C.1.2.3 Landfill DU Characterization

As part of the site investigation, USCG took the opportunity to evaluate the potential advantage and limitations of incremental sampling methodology (ISM) approaches over traditional, discrete sampling approaches. More than 600 discrete samples were collected from within the landfill footprint. Splits of the discrete samples were combined and used to prepare ISM samples for targeted areas and depth intervals.

A 10-foot spaced sampling grid was initially established across the entire landfill footprint (see Figure C.1-4). Three depth intervals were targeted for characterization: 0–4 inches (152 samples), 28–36 inches (128 samples), and 36–60 inches (128 samples). A split sample or increment was randomly collected from each discrete sample. Increments for targeted areas and depth intervals were combined into a single ISM sample for that interval. Triplicate ISM samples were prepared for the 36–60 inch interval, for a total of five ISM samples for the DU as a whole.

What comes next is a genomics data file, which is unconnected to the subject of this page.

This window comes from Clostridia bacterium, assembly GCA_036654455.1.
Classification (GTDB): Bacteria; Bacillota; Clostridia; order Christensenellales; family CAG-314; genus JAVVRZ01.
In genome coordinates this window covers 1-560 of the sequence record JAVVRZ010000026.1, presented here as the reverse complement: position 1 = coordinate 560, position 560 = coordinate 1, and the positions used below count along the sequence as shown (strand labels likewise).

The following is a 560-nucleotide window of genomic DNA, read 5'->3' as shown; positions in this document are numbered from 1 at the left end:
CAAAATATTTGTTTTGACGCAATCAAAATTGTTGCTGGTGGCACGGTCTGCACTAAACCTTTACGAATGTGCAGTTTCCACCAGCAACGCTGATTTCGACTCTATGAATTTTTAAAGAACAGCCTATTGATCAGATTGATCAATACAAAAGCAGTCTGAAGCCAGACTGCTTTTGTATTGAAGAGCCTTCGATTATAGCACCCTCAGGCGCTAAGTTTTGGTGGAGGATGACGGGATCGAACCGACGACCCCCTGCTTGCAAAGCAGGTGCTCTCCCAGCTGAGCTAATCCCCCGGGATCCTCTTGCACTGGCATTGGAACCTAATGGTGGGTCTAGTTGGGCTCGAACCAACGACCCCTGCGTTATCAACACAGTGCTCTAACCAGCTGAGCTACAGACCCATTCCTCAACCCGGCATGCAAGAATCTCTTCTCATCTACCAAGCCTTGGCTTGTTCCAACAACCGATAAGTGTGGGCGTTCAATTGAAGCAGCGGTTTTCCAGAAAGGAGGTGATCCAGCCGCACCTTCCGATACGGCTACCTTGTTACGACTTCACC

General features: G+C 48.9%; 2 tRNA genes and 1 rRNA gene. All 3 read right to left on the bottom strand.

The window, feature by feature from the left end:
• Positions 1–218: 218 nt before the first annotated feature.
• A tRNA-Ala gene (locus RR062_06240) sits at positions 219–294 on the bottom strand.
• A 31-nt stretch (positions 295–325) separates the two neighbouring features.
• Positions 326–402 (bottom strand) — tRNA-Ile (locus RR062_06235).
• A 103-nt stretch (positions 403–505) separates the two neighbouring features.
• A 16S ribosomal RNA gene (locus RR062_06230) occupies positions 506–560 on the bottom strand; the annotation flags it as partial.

Ten-foot and five-foot sampling grids used in 2008 ISM study.

Figure C.1-4. Ten-foot and five-foot sampling grids used in 2008 ISM study.
Source: USCG 2009, Figure 3-1.

Each ISM sample was air-dried and passed through a 2 mm (#10) sieve to remove larger particles. An aliquot was prepared by collecting and combining thirty 1 g increments of soil from a sample. The aliquot was tested for PCBs using a RaPID Assay Immunoassay field kit. Splits of discrete samples submitted to a laboratory for gas chromatograph analysis indicated good correlation with the immunoassay field kit data.